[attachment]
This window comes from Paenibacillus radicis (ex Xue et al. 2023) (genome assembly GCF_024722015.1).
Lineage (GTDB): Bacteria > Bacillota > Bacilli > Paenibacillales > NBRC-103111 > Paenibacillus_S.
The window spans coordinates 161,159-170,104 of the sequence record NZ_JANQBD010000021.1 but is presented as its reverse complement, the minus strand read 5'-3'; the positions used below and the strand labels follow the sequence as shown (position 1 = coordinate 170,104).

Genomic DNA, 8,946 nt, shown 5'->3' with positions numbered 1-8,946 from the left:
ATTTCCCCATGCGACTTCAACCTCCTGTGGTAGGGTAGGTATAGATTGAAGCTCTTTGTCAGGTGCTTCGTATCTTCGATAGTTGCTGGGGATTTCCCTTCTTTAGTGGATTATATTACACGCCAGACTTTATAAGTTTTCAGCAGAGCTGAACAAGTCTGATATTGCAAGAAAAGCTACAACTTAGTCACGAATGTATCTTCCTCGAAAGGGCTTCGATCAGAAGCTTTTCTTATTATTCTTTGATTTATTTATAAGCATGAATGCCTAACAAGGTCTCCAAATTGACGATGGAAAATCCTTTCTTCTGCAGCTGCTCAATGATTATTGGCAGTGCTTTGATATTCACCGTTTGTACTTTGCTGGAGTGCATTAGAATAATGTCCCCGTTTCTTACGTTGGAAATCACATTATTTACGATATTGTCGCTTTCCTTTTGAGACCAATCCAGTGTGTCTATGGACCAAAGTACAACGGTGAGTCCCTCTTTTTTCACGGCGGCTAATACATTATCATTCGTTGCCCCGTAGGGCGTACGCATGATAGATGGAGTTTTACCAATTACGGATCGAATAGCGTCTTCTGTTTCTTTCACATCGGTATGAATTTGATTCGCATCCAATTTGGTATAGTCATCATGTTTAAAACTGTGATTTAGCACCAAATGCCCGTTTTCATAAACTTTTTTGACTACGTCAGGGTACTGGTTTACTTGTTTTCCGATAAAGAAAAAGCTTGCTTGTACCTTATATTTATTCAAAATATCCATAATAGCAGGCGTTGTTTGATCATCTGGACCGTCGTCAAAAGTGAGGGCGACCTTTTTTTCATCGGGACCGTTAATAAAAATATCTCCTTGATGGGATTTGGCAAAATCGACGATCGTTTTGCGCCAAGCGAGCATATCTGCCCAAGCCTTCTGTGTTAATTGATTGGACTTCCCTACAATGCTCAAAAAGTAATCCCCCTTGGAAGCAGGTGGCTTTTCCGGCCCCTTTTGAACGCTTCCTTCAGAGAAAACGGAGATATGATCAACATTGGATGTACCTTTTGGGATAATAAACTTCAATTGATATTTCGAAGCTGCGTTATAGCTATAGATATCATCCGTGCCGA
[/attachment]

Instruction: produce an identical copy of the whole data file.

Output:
This window comes from Paenibacillus radicis (ex Xue et al. 2023) (genome assembly GCF_024722015.1).
Lineage (GTDB): Bacteria > Bacillota > Bacilli > Paenibacillales > NBRC-103111 > Paenibacillus_S.
The window spans coordinates 161,159-170,104 of the sequence record NZ_JANQBD010000021.1 but is presented as its reverse complement, the minus strand read 5'-3'; the positions used below and the strand labels follow the sequence as shown (position 1 = coordinate 170,104).

Genomic DNA, 8,946 nt, shown 5'->3' with positions numbered 1-8,946 from the left:
ATTTCCCCATGCGACTTCAACCTCCTGTGGTAGGGTAGGTATAGATTGAAGCTCTTTGTCAGGTGCTTCGTATCTTCGATAGTTGCTGGGGATTTCCCTTCTTTAGTGGATTATATTACACGCCAGACTTTATAAGTTTTCAGCAGAGCTGAACAAGTCTGATATTGCAAGAAAAGCTACAACTTAGTCACGAATGTATCTTCCTCGAAAGGGCTTCGATCAGAAGCTTTTCTTATTATTCTTTGATTTATTTATAAGCATGAATGCCTAACAAGGTCTCCAAATTGACGATGGAAAATCCTTTCTTCTGCAGCTGCTCAATGATTATTGGCAGTGCTTTGATATTCACCGTTTGTACTTTGCTGGAGTGCATTAGAATAATGTCCCCGTTTCTTACGTTGGAAATCACATTATTTACGATATTGTCGCTTTCCTTTTGAGACCAATCCAGTGTGTCTATGGACCAAAGTACAACGGTGAGTCCCTCTTTTTTCACGGCGGCTAATACATTATCATTCGTTGCCCCGTAGGGCGTACGCATGATAGATGGAGTTTTACCAATTACGGATCGAATAGCGTCTTCTGTTTCTTTCACATCGGTATGAATTTGATTCGCATCCAATTTGGTATAGTCATCATGTTTAAAACTGTGATTTAGCACCAAATGCCCGTTTTCATAAACTTTTTTGACTACGTCAGGGTACTGGTTTACTTGTTTTCCGATAAAGAAAAAGCTTGCTTGTACCTTATATTTATTCAAAATATCCATAATAGCAGGCGTTGTTTGATCATCTGGACCGTCGTCAAAAGTGAGGGCGACCTTTTTTTCATCGGGACCGTTAATAAAAATATCTCCTTGATGGGATTTGGCAAAATCGACGATCGTTTTGCGCCAAGCGAGCATATCTGCCCAAGCCTTCTGTGTTAATTGATTGGACTTCCCTACAATGCTCAAAAAGTAATCCCCCTTGGAAGCAGGTGGCTTTTCCGGCCCCTTTTGAACGCTTCCTTCAGAGAAAACGGAGATATGATCAACATTGGATGTACCTTTTGGGATAATAAACTTCAATTGATATTTCGAAGCTGCGTTATAGCTATAGATATCATCCGTGCCGA